News Release

Leg maneuver may prevent fainting

Peer-Reviewed Publication

American Heart Association

DALLAS, Sept. 3 – A combination of leg crossing and muscle tensing may help prevent fainting, providing a simple solution for people prone to fainting during emotional stress or prolonged standing, researchers report in today's rapid access issue of Circulation: Journal of the American Heart Association.

This is the first study of its kind to document the effectiveness of a simple maneuver to prevent or delay loss of consciousness. The counter-maneuver could prove a simple, inexpensive alternative to medication or pacemaker implantation, says study senior author Wouter Wieling, M.D., Ph.D. associate professor of internal medicine and head of the syncope unit at the Academic Medical Center of the University of Amsterdam, the Netherlands.

Vasovagal syncope, or fainting, results from a neurological reflex that originates in the brain. In response to a physical or emotional trigger, the brain emits signals that cause blood vessels to dilate and causes blood to pool in the legs. The heart rate also slows. Subsequently, the brain does not receive enough oxygen-carrying blood, leading to fainting.

Standard treatment includes educating patients about the causes of the condition, instructing them how to avoid situations that trigger fainting, and maintaining adequate salt and fluid intake. Several drugs have been studied as treatment, but results have been inconsistent.

"Leg muscle crossing and tensing should be part of an intense nonpharmacological regimen for patients with vasovagal faints," says Wieling.

Physical counter-maneuvers such as leg crossing and muscle tensing have been developed in patients with low blood pressure when rising from a reclining position (orthostatic hypotension) – a condition caused by rare diseases of the autonomic nervous system. Wieling and colleagues in Amsterdam and the United States theorized that the same maneuvers might help people who have vasovagal syncope.

The researchers evaluated the maneuver in 20 patients (ages 17 to 74) who had a history of vasovagal syncope, but were otherwise healthy. The number of lifetime syncope episodes ranged between one and 200.

Patients learned to cross their legs while in a standing position and tense the muscles of the legs, abdomen, and buttocks. Each patient underwent a head-up tilt table test, which involved lying down on a table that can be rotated to an upright position. The table was manually tilted to a 60-degree angle and held in that position for 20 minutes. If the patient did not faint or develop symptoms, nitroglycerine was administered under the tongue to promote blood vessel dilation, followed by a 15-minute tilt test.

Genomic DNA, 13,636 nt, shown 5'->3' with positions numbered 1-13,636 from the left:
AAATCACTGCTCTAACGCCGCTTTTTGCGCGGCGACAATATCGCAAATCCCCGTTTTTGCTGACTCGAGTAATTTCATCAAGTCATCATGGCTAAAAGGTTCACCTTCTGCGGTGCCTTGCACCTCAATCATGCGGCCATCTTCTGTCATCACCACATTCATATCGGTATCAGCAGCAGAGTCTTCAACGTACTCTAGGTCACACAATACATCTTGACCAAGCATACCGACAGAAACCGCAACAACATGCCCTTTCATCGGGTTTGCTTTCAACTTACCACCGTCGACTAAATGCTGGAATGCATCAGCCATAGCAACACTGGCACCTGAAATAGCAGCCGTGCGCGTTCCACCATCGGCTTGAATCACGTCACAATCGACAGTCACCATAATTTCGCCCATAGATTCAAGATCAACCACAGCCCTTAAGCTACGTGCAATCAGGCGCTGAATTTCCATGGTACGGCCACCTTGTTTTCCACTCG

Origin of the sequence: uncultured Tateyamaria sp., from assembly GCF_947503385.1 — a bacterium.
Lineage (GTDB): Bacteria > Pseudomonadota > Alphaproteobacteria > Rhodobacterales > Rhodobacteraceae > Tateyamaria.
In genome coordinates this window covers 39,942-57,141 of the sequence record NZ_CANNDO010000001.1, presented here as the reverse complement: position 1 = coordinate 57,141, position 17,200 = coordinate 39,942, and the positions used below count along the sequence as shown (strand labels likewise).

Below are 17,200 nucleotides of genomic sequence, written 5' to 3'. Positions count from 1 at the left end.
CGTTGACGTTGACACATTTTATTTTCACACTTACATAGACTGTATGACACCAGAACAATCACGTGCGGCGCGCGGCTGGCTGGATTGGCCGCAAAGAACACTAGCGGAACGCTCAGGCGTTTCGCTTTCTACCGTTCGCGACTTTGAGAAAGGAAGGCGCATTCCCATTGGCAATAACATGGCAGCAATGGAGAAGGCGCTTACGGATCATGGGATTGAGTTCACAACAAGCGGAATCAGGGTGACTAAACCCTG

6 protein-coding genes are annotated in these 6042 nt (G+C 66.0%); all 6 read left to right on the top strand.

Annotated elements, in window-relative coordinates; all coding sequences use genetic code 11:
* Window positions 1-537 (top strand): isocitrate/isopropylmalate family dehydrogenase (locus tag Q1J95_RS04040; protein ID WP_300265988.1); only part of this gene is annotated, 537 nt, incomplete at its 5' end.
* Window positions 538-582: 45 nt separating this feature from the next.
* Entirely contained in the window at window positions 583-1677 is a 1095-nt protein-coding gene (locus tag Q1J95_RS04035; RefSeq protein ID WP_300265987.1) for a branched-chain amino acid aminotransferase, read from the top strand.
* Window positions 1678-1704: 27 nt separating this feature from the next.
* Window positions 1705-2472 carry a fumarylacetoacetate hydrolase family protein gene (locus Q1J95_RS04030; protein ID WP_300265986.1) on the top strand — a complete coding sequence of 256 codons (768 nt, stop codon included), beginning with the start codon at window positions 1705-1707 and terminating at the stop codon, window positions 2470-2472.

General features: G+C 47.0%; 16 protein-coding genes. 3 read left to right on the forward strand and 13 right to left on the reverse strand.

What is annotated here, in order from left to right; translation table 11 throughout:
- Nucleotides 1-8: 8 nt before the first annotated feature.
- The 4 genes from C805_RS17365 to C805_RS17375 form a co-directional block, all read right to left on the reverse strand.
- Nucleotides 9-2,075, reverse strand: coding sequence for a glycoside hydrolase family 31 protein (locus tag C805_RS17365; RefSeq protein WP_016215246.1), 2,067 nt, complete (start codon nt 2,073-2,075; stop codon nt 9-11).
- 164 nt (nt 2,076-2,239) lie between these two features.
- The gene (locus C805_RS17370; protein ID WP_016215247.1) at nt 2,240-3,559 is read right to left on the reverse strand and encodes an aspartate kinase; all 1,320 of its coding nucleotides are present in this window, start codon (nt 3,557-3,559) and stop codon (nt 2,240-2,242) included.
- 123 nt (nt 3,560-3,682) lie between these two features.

The patient's head remained in an upright position during tilting, while researchers monitored their heart's electrical activity with an electrocardiogram and blood pressure with a device that follows changes beat to beat. The table could be returned to a horizontal position almost immediately if syncope appeared imminent.

During the test, researchers told patients to begin the maneuver when blood pressure began to fall and syncope symptoms such as lightheadness and nausea appeared. All the patients had a substantial decrease in blood pressure. Ten patients also had a heart rate decrease of more than 10 beats per minute in the 30 seconds before performing the counter-maneuver.

The counter-maneuver stabilized blood pressure and heart rate in all patients. Symptoms disappeared shortly after blood pressure became stable, and none of the patients lost consciousness while performing the counter-maneuver. In five patients syncope was prevented. The remaining 15 patients either could not prevent fainting or asked to be tilted back to a horizontal position, but the counter-maneuvers delayed the faint by an average of 2.5 minutes.

During the counter-maneuver, systolic blood pressure increased by an average of about 40 points and heart rate by an average of nine beats per minute. Patients had an almost "instantaneous increase" in blood pressure when they performed the counter-maneuver.

Each patient received a follow-up phone call seven to 14 months after testing to determine whether any new syncope episodes had occurred and whether they had tried the counter-maneuver. The follow-up interviews found that one patient had been diagnosed with a condition that could have contributed to syncope; three others had no recurrence of syncope since the test, two patients had faints but did not use the counter-maneuver, and one could not be located. The remaining 13 patients reported regular use of the counter-maneuver to prevent or control syncope. Only two of the 13 had fainted since the test.

The researchers conclude that the counter-maneuvers "can abort or delay impending faints in subjects prone to vasovagal reactions." "You often see people standing with their legs crossed at cocktail parties, and we call this the cocktail party posture," says Wieling. "In our experience patients will do this automatically after awhile. A great advantage of leg crossing is that it can be done almost unnoticed."

"In case crossing the legs alone does not provide sufficient relief during prolonged standing, we advise patients to perform leg muscle tensing as an additional measure, and then if the symptoms are mild, to uncross their legs and walk with tensed muscles to a safe place to sit down. If the symptoms are overwhelming, subjects are advised to crouch down immediately."


Co-authors include medical student C.T. Paul Krediet; Nynke van Dijk; Mark Linzer, M.D.; and Johannes J. van Lieshout, M.D.

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